30. Adding Component Vectors

  31. Adding Component Vectors

  32. Adding Component Vectors

  33. VR=? V2 V1 Warm Up sohcahtoa 24.99 N 1) Find the resultant Magnitude:__________ of the two vectors Direction:___________ Vector #1 = 20.5 N West Vector #2 = 14.3 N North Vector Diagram 34.90º N of W

  34. V2 V1 Warm Up sohcahtoa 2) Find the component of the resultant = 255m 27º South of East Vector # 1 _______ Direction__________ Vector # 2________ Direction__________ Vector Diagram: 115.8 m South (-) East (+) 227.2 m Conventions: + Vr - + -

  35. Vector Addition: The Method of Components Practice: Find FR =Fnet =? 200 N due South, 100 N at 40º N of W Skip • Draw vector diagram. (Draw axis) • Resolve vectors into components using trig: Vadj = V cos θ Vopp = V sin θ 3. Sum x and y components: ΣVxiΣVyi • Redraw!! Determine resultant vector using Pythagorean’s Theorem and trig: Magnitude= √(Σ Vxi)² + (Σ Vyi)² Direction Action: θ = tan-1(opp/adj) Answer: Fnet = N @ ˚ W of S

  36. An airplane flies at an engine speed of 100 m/s at 50º W of S into a wind of 30 m/s at 200 E of N. What is the airplane’s resultant velocity? Solve using the components method!! How far has the plane traveled after 1 hr? a) Km b) Mph Answer: 75.52 m/s @ 28.54˚ S of W 271 km or 168.89 miles per 1 hour

  37. You Try!!! A motor boat traveling 4.0 m/s, East encounters a current traveling 3.0 m/s, North. a. What is the resultant velocity of the motor boat? b. If the width of the river is 80 meters wide, then how much time does it take the boat to travel shore to shore? c. What distance downstream does the boat reach the opposite shore?

  38. Another look, from a different perspective

  39. Non-Collinear Vectors When 2 vectors are perpendicular, you must use the Pythagorean theorem. A man walks 95 km, East then 55 km, north. Calculate his RESULTANTDISPLACEMENT. Finish The hypotenuse in Physics is called the RESULTANT. 55 km, N Vertical Component Horizontal Component Start 95 km,E The LEGS of the triangle are called the COMPONENTS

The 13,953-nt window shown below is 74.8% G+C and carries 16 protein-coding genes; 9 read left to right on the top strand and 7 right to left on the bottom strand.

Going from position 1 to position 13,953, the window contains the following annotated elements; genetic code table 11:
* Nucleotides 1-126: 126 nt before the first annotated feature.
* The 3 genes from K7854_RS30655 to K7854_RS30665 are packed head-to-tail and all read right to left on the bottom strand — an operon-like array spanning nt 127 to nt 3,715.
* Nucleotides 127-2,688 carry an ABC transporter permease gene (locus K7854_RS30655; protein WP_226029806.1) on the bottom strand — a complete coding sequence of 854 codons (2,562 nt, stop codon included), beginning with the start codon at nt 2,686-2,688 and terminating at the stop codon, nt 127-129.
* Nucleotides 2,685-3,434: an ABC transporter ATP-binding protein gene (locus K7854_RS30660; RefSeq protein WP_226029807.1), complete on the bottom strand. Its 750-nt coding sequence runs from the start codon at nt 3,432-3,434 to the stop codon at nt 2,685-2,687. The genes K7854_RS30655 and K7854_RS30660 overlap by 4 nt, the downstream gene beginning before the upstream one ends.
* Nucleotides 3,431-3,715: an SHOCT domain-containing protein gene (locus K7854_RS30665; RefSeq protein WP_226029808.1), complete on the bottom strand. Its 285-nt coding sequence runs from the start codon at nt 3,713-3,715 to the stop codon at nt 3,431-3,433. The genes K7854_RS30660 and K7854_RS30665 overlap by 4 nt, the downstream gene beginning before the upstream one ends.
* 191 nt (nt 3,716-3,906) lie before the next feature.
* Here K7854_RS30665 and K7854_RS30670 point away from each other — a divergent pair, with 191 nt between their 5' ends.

40. BUT……what about the direction? In the previous example, DISPLACEMENT was asked for and since it is a VECTOR we should include a DIRECTION on our final answer. N W of N E of N N of E N of W E W N of E S of W S of E NOTE: When drawing a right triangle that conveys some type of motion, you MUST draw your components HEAD TO TOE. E of S W of S S

  41. BUT…..what about the VALUE of the angle??? Just putting North of East on the answer is NOT specific enough for the direction. We MUST find the VALUE of the angle. To find the value of the angle we use a Trig function called TANGENT. 109.8 km 55 km, N q N of E 95 km,E So the COMPLETE final answer is : 109.8 km, 30 degrees North of East

  42. What if you are missing a component? Suppose a person walked 65 m, 25 degrees East of North. What were his horizontal and vertical components? The goal: ALWAYS MAKE A RIGHT TRIANGLE! To solve for components, we often use the trig functions since and cosine. H.C. = ? V.C = ? 25 65 m

  43. Example A bear, searching for food wanders 35 meters east then 20 meters north. Frustrated, he wanders another 12 meters west then 6 meters south. Calculate the bear's displacement. 23 m, E - = 12 m, W - = 14 m, N 6 m, S 20 m, N 14 m, N 35 m, E R q 23 m, E The Final Answer: 26.93 m, 31.3 degrees NORTH or EAST

  44. Example A boat moves with a velocity of 15 m/s, N in a river which flows with a velocity of 8.0 m/s, west. Calculate the boat's resultant velocity with respect to due north. 8.0 m/s, W 15 m/s, N Rv q The Final Answer : 17 m/s, @ 28.1 degrees West of North

  45. Example A plane moves with a velocity of 63.5 m/s at 32 degrees South of East. Calculate the plane's horizontal and vertical velocity components. H.C. =? 32 V.C. = ? 63.5 m/s

  46. Example A storm system moves 5000 km due east, then shifts course at 40 degrees North of East for 1500 km. Calculate the storm's resultant displacement. 1500 km V.C. 40 5000 km, E H.C. 5000 km + 1149.1 km = 6149.1 km R 964.2 km q The Final Answer: 6224.14 km @ 8.91 degrees, North of East 6149.1 km